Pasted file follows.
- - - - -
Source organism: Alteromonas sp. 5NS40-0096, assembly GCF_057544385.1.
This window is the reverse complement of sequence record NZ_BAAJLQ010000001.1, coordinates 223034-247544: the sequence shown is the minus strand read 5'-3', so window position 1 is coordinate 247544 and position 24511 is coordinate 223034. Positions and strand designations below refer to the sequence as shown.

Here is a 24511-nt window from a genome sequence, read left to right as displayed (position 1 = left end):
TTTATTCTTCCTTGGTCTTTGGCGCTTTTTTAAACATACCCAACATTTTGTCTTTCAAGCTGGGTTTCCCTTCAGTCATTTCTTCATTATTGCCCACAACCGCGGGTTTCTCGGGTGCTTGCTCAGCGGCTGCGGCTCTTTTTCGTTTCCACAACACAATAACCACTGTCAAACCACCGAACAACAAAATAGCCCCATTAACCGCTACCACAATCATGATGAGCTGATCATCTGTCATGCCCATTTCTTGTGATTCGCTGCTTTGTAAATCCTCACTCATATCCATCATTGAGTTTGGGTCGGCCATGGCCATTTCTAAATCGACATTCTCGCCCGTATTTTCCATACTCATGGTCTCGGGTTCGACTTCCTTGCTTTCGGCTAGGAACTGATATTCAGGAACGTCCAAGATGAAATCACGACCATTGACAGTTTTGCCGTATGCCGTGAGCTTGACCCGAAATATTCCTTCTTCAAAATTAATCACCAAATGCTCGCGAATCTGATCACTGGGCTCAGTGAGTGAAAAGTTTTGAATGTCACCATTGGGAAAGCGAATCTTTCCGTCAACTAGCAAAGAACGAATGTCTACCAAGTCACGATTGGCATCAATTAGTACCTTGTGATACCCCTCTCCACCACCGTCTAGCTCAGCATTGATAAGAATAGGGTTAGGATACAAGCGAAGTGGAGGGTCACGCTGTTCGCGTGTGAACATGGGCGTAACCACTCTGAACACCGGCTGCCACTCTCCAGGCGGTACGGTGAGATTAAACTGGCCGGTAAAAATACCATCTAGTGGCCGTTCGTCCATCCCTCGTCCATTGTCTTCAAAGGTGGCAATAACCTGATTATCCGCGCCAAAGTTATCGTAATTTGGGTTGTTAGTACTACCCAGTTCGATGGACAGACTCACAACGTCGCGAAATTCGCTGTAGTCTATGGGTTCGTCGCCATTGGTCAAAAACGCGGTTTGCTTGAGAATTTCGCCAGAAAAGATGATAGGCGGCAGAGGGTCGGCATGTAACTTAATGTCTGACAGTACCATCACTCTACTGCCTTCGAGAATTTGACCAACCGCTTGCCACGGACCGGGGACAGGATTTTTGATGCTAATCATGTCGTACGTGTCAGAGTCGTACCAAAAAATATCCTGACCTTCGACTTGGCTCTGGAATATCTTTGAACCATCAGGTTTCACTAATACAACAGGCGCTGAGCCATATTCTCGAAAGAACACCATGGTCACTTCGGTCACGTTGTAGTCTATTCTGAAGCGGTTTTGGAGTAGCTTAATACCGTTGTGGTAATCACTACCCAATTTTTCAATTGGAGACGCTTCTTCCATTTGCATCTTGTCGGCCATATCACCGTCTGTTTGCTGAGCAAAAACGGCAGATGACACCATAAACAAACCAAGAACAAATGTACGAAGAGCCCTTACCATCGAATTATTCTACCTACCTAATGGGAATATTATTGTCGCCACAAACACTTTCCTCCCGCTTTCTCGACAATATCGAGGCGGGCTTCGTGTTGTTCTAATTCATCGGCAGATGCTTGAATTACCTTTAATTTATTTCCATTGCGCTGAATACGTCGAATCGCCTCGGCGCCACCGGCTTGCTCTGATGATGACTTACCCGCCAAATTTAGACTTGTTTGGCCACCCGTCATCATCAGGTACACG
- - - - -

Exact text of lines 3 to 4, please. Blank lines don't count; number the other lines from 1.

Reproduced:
Here is a 24511-nt window from a genome sequence, read left to right as displayed (position 1 = left end):
TTTATTCTTCCTTGGTCTTTGGCGCTTTTTTAAACATACCCAACATTTTGTCTTTCAAGCTGGGTTTCCCTTCAGTCATTTCTTCATTATTGCCCACAACCGCGGGTTTCTCGGGTGCTTGCTCAGCGGCTGCGGCTCTTTTTCGTTTCCACAACACAATAACCACTGTCAAACCACCGAACAACAAAATAGCCCCATTAACCGCTACCACAATCATGATGAGCTGATCATCTGTCATGCCCATTTCTTGTGATTCGCTGCTTTGTAAATCCTCACTCATATCCATCATTGAGTTTGGGTCGGCCATGGCCATTTCTAAATCGACATTCTCGCCCGTATTTTCCATACTCATGGTCTCGGGTTCGACTTCCTTGCTTTCGGCTAGGAACTGATATTCAGGAACGTCCAAGATGAAATCACGACCATTGACAGTTTTGCCGTATGCCGTGAGCTTGACCCGAAATATTCCTTCTTCAAAATTAATCACCAAATGCTCGCGAATCTGATCACTGGGCTCAGTGAGTGAAAAGTTTTGAATGTCACCATTGGGAAAGCGAATCTTTCCGTCAACTAGCAAAGAACGAATGTCTACCAAGTCACGATTGGCATCAATTAGTACCTTGTGATACCCCTCTCCACCACCGTCTAGCTCAGCATTGATAAGAATAGGGTTAGGATACAAGCGAAGTGGAGGGTCACGCTGTTCGCGTGTGAACATGGGCGTAACCACTCTGAACACCGGCTGCCACTCTCCAGGCGGTACGGTGAGATTAAACTGGCCGGTAAAAATACCATCTAGTGGCCGTTCGTCCATCCCTCGTCCATTGTCTTCAAAGGTGGCAATAACCTGATTATCCGCGCCAAAGTTATCGTAATTTGGGTTGTTAGTACTACCCAGTTCGATGGACAGACTCACAACGTCGCGAAATTCGCTGTAGTCTATGGGTTCGTCGCCATTGGTCAAAAACGCGGTTTGCTTGAGAATTTCGCCAGAAAAGATGATAGGCGGCAGAGGGTCGGCATGTAACTTAATGTCTGACAGTACCATCACTCTACTGCCTTCGAGAATTTGACCAACCGCTTGCCACGGACCGGGGACAGGATTTTTGATGCTAATCATGTCGTACGTGTCAGAGTCGTACCAAAAAATATCCTGACCTTCGACTTGGCTCTGGAATATCTTTGAACCATCAGGTTTCACTAATACAACAGGCGCTGAGCCATATTCTCGAAAGAACACCATGGTCACTTCGGTCACGTTGTAGTCTATTCTGAAGCGGTTTTGGAGTAGCTTAATACCGTTGTGGTAATCACTACCCAATTTTTCAATTGGAGACGCTTCTTCCATTTGCATCTTGTCGGCCATATCACCGTCTGTTTGCTGAGCAAAAACGGCAGATGACACCATAAACAAACCAAGAACAAATGTACGAAGAGCCCTTACCATCGAATTATTCTACCTACCTAATGGGAATATTATTGTCGCCACAAACACTTTCCTCCCGCTTTCTCGACAATATCGAGGCGGGCTTCGTGTTGTTCTAATTCATCGGCAGATGCTTGAATTACCTTTAATTTATTTCCATTGCGCTGAATACGTCGAATCGCCTCGGCGCCACCGGCTTGCTCTGATGATGACTTACCCGCCAAATTTAGACTTGTTTGGCCACCCGTCATCATCAGGTACACG